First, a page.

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Figure 38: Installed CHP capacity in the UK 1997-2001. The chart shows that through the 1990s the pace of addition of CHP capacity was accelerating with the rate peaking in 2000 with 844MW of plant being commissioned, a 22% increase on the previous year. However in 2001 only 38 MW of capacity was added. As part of this study the Combined Heat and Power Association and a number of companies involved in the supply and installation of CHP schemes were consulted. All of these reinforced the view of the market given by the DUKES statistics. The market for CHP schemes was buoyant towards the end of the 1990s but then collapsed. The reasons for the current depressed state of the market are discussed below. The trend is mirrored in the figures for electrical export from CHP schemes. In 2000 8482 GWh were exported. In 2001 the figure had dropped to 5960 GWh. Similar problems with the CHP market apply elsewhere in the EU, such as in the Netherlands and Germany [76]. 6.4.2.1 Stricter Consents Policy In 1998 the Government introduced a stricter consents policy on gas fuelled electricity generation plant. Under this policy, consent for the development of any gas fired power plant of generating capacity greater than 10MW was required from the Government. The measure was introduced because of concern that the electricity market was being distorted and coal fired plant was being unfairly penalised by this. The policy was kept in force while a review of electricity arrangements was carried out. It ended in 2000 with the introduction of the New Electricity Trading Arrangements (NETA). The only plants granted consents during this period were CHP plants. The stricter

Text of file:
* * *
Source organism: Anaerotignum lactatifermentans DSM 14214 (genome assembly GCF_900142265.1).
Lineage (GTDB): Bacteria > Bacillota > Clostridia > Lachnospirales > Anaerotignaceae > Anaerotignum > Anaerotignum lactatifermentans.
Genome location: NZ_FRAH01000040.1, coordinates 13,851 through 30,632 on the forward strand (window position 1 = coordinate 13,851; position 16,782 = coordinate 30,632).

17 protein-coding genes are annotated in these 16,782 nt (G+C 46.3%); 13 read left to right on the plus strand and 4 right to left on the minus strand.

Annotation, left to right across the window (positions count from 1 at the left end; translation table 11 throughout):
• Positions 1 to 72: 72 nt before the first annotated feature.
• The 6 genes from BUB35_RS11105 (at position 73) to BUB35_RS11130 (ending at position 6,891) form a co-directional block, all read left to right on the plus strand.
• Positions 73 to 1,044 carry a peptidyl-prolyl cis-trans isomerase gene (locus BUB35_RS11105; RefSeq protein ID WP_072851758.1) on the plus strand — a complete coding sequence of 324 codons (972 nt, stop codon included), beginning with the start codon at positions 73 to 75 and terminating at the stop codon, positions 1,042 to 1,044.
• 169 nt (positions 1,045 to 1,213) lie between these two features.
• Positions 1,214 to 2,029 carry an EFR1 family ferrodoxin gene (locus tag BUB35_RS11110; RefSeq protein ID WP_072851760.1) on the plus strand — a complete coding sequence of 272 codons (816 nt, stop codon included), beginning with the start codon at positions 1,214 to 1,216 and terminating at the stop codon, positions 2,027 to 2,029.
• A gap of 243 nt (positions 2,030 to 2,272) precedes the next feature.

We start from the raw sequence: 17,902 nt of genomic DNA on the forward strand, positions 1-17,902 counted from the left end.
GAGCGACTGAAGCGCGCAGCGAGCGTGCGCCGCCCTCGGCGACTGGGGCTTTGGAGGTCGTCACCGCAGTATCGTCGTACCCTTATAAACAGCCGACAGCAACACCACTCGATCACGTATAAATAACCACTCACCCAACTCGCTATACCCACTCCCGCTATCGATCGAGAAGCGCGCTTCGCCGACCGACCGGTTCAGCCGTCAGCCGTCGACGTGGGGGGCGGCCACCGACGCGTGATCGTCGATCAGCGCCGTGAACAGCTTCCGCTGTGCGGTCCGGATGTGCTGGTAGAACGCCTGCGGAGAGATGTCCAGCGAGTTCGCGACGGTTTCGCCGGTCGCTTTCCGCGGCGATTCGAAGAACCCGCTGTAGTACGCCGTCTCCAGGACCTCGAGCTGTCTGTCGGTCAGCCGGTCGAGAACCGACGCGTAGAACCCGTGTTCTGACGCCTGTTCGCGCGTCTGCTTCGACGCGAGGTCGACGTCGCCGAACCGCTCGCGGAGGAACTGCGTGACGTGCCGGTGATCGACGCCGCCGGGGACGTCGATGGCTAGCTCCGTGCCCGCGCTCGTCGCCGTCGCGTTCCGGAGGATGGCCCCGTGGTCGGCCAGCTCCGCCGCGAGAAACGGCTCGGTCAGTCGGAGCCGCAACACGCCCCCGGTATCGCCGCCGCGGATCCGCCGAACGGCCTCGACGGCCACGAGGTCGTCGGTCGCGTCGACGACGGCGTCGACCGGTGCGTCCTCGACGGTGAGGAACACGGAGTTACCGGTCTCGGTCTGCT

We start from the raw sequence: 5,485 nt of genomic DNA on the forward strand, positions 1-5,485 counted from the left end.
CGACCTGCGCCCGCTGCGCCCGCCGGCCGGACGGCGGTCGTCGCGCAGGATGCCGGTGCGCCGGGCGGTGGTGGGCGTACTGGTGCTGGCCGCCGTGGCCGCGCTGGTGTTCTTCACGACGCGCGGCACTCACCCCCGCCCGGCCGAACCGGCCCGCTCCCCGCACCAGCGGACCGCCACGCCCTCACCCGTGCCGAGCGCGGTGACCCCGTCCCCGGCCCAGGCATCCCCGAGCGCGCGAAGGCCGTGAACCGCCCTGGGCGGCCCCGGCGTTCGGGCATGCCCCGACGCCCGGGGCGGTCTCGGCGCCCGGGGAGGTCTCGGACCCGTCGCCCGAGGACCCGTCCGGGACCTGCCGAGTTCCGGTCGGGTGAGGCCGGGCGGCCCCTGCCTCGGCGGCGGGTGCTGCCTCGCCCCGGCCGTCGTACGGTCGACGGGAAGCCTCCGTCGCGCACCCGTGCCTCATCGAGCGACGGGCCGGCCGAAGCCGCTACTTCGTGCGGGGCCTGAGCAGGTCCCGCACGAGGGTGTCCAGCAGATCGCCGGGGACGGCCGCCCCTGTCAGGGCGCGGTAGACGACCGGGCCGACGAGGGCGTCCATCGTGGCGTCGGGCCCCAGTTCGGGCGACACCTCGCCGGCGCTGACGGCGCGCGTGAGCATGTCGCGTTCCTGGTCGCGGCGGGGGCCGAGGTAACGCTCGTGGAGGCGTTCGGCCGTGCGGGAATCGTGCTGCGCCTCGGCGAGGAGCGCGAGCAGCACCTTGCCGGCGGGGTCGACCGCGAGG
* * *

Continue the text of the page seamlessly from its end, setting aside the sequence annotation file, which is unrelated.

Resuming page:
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consents policy had the effect of concentrating attention on the development of CHP projects. 6.4.2.2 Natural Gas Prices Most CHP plant is fuelled with natural gas. The interconnection of the UK gas grid with that of continental Europe via the Bacton-Zeebrugge pipeline was accomplished in October 1998. This has exposed the UK to the higher prices of the continental European market and UK natural gas prices have consequently risen from a low of under 14p/therm in 1999 to 19p/therm in 2001 [77]. 6.4.2.3 New Electricity Trading Arrangements The New Electricity Trading Arrangements (NETA) were brought into force in March 2001. NETA introduced new regulations governing the deregulated electricity market in the UK. Previously the pool price at any one time was paid to all generators supplying power at that time and the price was set by the most expensive generator. Under NETA, most wholesale electricity sales between generators and retailers are now concluded well in advance with the timing, volume and price of supply fixed. A balancing mechanism provides a means of meeting short term demand fluctuations. Fierce competition since the liberalisation of the market has driven down the prices at which contracts have been concluded. Since 1998, when NETA was first proposed, electricity wholesale prices have fallen by 40%. Between April 2001 and February 2002 baseload prices have fallen by 20% and peak prices by 27% [78]. What is more, CHP schemes are unlikely to get the best prices. CHP schemes are generally small compared to utility scale plant so have little market influence. Penalty payments are levied if a generator fails to meet its scheduled supply profile. Many grid connected CHP schemes tend to run to meet the heat or steam demands of its customer, rather than an electricity supply profile, and the electrical output is therefore not entirely predictable. The CHP scheme is exposed to a potential mismatch between the heat and electrical demand profiles that it is trying to meet. This results either in NETA penalties or running at lower efficiency than the design point. 6.4.3 Other Barriers for UK Firms